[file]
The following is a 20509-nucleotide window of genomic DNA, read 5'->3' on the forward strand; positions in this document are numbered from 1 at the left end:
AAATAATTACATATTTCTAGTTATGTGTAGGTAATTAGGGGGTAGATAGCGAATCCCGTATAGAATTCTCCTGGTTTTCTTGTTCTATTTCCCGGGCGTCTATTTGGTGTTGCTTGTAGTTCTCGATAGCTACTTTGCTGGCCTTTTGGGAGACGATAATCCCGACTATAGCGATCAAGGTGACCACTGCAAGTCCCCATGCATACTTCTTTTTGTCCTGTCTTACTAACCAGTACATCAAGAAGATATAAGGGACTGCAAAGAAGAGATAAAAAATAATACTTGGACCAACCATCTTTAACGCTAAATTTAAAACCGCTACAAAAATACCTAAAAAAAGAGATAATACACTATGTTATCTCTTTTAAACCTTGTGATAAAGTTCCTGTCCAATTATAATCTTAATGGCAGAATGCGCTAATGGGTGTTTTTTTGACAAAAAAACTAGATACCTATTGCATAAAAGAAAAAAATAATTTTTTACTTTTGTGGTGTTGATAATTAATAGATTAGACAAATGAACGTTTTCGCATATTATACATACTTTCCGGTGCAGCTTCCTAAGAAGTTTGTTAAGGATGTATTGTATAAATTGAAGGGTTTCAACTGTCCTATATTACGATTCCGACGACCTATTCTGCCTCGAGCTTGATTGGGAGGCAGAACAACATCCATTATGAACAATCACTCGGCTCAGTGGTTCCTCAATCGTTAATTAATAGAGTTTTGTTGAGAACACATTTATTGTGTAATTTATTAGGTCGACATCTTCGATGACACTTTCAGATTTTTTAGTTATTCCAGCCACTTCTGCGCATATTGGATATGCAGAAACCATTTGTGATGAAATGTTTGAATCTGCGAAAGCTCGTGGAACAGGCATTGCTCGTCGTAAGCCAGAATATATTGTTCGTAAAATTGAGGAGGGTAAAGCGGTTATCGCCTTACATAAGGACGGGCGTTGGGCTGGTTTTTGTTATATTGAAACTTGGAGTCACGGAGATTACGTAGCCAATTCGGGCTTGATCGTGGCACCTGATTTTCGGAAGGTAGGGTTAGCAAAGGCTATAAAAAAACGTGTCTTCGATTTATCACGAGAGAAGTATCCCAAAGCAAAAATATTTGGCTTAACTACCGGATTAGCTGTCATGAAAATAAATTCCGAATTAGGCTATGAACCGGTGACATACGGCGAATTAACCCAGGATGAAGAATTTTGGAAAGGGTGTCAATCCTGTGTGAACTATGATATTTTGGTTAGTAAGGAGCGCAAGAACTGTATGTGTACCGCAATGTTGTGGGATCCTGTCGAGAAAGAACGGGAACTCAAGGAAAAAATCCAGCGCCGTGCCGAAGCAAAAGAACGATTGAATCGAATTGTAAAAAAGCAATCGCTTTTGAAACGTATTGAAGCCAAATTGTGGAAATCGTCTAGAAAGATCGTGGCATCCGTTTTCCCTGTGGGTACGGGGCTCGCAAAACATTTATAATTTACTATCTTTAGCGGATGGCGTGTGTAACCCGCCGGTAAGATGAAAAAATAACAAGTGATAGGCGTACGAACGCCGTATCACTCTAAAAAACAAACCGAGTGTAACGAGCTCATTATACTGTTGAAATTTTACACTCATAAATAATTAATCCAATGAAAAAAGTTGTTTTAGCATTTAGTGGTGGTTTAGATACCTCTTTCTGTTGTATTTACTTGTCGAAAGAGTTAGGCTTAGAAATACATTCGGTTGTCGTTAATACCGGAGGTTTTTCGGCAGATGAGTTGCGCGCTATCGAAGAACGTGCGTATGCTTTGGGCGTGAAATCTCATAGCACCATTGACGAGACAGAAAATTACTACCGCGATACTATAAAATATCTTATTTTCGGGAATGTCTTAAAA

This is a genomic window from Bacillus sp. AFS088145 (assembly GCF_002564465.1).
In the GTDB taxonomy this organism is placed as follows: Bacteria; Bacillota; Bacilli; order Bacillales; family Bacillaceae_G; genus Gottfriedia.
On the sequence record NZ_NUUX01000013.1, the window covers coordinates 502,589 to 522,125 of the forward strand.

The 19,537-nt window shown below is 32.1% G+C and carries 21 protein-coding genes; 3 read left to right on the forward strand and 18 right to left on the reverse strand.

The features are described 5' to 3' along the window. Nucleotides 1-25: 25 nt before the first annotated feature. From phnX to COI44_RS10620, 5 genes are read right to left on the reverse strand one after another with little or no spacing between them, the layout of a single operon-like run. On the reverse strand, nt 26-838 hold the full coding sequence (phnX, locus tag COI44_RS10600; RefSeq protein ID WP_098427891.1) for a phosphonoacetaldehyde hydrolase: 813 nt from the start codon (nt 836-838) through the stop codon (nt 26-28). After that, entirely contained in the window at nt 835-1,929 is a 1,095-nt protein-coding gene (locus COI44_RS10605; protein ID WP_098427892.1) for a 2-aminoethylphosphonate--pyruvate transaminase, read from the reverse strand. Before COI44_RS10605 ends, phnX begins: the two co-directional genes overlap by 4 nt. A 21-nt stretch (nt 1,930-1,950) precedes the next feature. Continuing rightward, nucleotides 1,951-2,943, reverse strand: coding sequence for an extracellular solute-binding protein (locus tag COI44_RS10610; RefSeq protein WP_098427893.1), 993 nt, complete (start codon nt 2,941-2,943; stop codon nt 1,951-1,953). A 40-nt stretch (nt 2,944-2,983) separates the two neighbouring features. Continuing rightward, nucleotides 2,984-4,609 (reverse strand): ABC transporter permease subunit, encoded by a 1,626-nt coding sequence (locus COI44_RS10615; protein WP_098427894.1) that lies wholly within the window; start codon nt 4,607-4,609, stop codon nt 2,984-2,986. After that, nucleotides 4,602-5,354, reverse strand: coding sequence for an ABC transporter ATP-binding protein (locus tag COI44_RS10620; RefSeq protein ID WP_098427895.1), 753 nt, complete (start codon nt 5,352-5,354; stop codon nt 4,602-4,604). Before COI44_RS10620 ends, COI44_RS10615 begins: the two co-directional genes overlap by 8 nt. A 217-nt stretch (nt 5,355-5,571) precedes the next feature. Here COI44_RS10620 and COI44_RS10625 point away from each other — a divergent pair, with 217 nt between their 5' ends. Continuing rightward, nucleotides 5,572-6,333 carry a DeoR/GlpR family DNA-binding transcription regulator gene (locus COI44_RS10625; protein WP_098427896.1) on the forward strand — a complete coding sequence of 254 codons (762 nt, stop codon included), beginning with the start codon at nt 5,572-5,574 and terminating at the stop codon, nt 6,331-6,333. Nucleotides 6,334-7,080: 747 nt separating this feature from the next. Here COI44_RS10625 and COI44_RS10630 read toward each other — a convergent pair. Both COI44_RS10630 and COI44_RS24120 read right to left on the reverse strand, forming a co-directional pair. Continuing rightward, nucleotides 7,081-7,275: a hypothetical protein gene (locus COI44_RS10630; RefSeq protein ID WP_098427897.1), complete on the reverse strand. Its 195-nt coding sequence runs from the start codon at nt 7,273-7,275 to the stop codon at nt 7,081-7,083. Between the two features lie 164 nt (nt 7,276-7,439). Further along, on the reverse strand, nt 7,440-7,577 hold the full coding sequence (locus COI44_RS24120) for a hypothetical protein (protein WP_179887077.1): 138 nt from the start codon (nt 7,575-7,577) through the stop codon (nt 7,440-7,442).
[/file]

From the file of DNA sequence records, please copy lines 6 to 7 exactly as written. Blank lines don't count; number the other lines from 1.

The 19,537-nt window shown below is 32.1% G+C and carries 21 protein-coding genes; 3 read left to right on the forward strand and 18 right to left on the reverse strand.

The features are described 5' to 3' along the window. Nucleotides 1-25: 25 nt before the first annotated feature. From phnX to COI44_RS10620, 5 genes are read right to left on the reverse strand one after another with little or no spacing between them, the layout of a single operon-like run. On the reverse strand, nt 26-838 hold the full coding sequence (phnX, locus tag COI44_RS10600; RefSeq protein ID WP_098427891.1) for a phosphonoacetaldehyde hydrolase: 813 nt from the start codon (nt 836-838) through the stop codon (nt 26-28). After that, entirely contained in the window at nt 835-1,929 is a 1,095-nt protein-coding gene (locus COI44_RS10605; protein ID WP_098427892.1) for a 2-aminoethylphosphonate--pyruvate transaminase, read from the reverse strand. Before COI44_RS10605 ends, phnX begins: the two co-directional genes overlap by 4 nt. A 21-nt stretch (nt 1,930-1,950) precedes the next feature. Continuing rightward, nucleotides 1,951-2,943, reverse strand: coding sequence for an extracellular solute-binding protein (locus tag COI44_RS10610; RefSeq protein WP_098427893.1), 993 nt, complete (start codon nt 2,941-2,943; stop codon nt 1,951-1,953). A 40-nt stretch (nt 2,944-2,983) separates the two neighbouring features. Continuing rightward, nucleotides 2,984-4,609 (reverse strand): ABC transporter permease subunit, encoded by a 1,626-nt coding sequence (locus COI44_RS10615; protein WP_098427894.1) that lies wholly within the window; start codon nt 4,607-4,609, stop codon nt 2,984-2,986. After that, nucleotides 4,602-5,354, reverse strand: coding sequence for an ABC transporter ATP-binding protein (locus tag COI44_RS10620; RefSeq protein ID WP_098427895.1), 753 nt, complete (start codon nt 5,352-5,354; stop codon nt 4,602-4,604). Before COI44_RS10620 ends, COI44_RS10615 begins: the two co-directional genes overlap by 8 nt. A 217-nt stretch (nt 5,355-5,571) precedes the next feature. Here COI44_RS10620 and COI44_RS10625 point away from each other — a divergent pair, with 217 nt between their 5' ends. Continuing rightward, nucleotides 5,572-6,333 carry a DeoR/GlpR family DNA-binding transcription regulator gene (locus COI44_RS10625; protein WP_098427896.1) on the forward strand — a complete coding sequence of 254 codons (762 nt, stop codon included), beginning with the start codon at nt 5,572-5,574 and terminating at the stop codon, nt 6,331-6,333. Nucleotides 6,334-7,080: 747 nt separating this feature from the next. Here COI44_RS10625 and COI44_RS10630 read toward each other — a convergent pair. Both COI44_RS10630 and COI44_RS24120 read right to left on the reverse strand, forming a co-directional pair. Continuing rightward, nucleotides 7,081-7,275: a hypothetical protein gene (locus COI44_RS10630; RefSeq protein ID WP_098427897.1), complete on the reverse strand. Its 195-nt coding sequence runs from the start codon at nt 7,273-7,275 to the stop codon at nt 7,081-7,083. Between the two features lie 164 nt (nt 7,276-7,439). Further along, on the reverse strand, nt 7,440-7,577 hold the full coding sequence (locus COI44_RS24120) for a hypothetical protein (protein WP_179887077.1): 138 nt from the start codon (nt 7,575-7,577) through the stop codon (nt 7,440-7,442).